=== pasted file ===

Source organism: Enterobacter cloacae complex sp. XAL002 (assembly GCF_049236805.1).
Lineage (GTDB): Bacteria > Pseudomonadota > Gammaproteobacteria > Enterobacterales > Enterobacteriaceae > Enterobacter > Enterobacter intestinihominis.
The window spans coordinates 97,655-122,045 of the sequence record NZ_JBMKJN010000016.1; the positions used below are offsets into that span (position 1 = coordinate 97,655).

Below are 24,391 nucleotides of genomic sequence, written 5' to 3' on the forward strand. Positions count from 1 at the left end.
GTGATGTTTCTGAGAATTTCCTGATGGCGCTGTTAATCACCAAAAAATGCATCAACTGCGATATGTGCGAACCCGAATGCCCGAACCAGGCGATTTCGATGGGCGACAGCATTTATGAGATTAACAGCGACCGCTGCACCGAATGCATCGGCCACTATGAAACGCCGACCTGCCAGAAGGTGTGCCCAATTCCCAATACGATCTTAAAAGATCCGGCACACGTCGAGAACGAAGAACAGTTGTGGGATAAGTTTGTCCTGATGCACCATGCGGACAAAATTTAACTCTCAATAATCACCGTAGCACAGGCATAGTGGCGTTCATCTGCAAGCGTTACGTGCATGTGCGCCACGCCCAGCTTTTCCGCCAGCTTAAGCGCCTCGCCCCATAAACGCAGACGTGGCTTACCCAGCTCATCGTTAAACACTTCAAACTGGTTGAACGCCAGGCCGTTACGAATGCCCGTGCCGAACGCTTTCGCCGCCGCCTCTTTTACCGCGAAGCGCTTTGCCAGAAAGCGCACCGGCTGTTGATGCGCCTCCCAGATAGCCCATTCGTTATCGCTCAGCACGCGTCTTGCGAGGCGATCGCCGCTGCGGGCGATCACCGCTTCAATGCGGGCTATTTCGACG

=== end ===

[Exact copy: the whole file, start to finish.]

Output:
Source organism: Enterobacter cloacae complex sp. XAL002 (assembly GCF_049236805.1).
Lineage (GTDB): Bacteria > Pseudomonadota > Gammaproteobacteria > Enterobacterales > Enterobacteriaceae > Enterobacter > Enterobacter intestinihominis.
The window spans coordinates 97,655-122,045 of the sequence record NZ_JBMKJN010000016.1; the positions used below are offsets into that span (position 1 = coordinate 97,655).

Below are 24,391 nucleotides of genomic sequence, written 5' to 3' on the forward strand. Positions count from 1 at the left end.
GTGATGTTTCTGAGAATTTCCTGATGGCGCTGTTAATCACCAAAAAATGCATCAACTGCGATATGTGCGAACCCGAATGCCCGAACCAGGCGATTTCGATGGGCGACAGCATTTATGAGATTAACAGCGACCGCTGCACCGAATGCATCGGCCACTATGAAACGCCGACCTGCCAGAAGGTGTGCCCAATTCCCAATACGATCTTAAAAGATCCGGCACACGTCGAGAACGAAGAACAGTTGTGGGATAAGTTTGTCCTGATGCACCATGCGGACAAAATTTAACTCTCAATAATCACCGTAGCACAGGCATAGTGGCGTTCATCTGCAAGCGTTACGTGCATGTGCGCCACGCCCAGCTTTTCCGCCAGCTTAAGCGCCTCGCCCCATAAACGCAGACGTGGCTTACCCAGCTCATCGTTAAACACTTCAAACTGGTTGAACGCCAGGCCGTTACGAATGCCCGTGCCGAACGCTTTCGCCGCCGCCTCTTTTACCGCGAAGCGCTTTGCCAGAAAGCGCACCGGCTGTTGATGCGCCTCCCAGATAGCCCATTCGTTATCGCTCAGCACGCGTCTTGCGAGGCGATCGCCGCTGCGGGCGATCACCGCTTCAATGCGGGCTATTTCGACG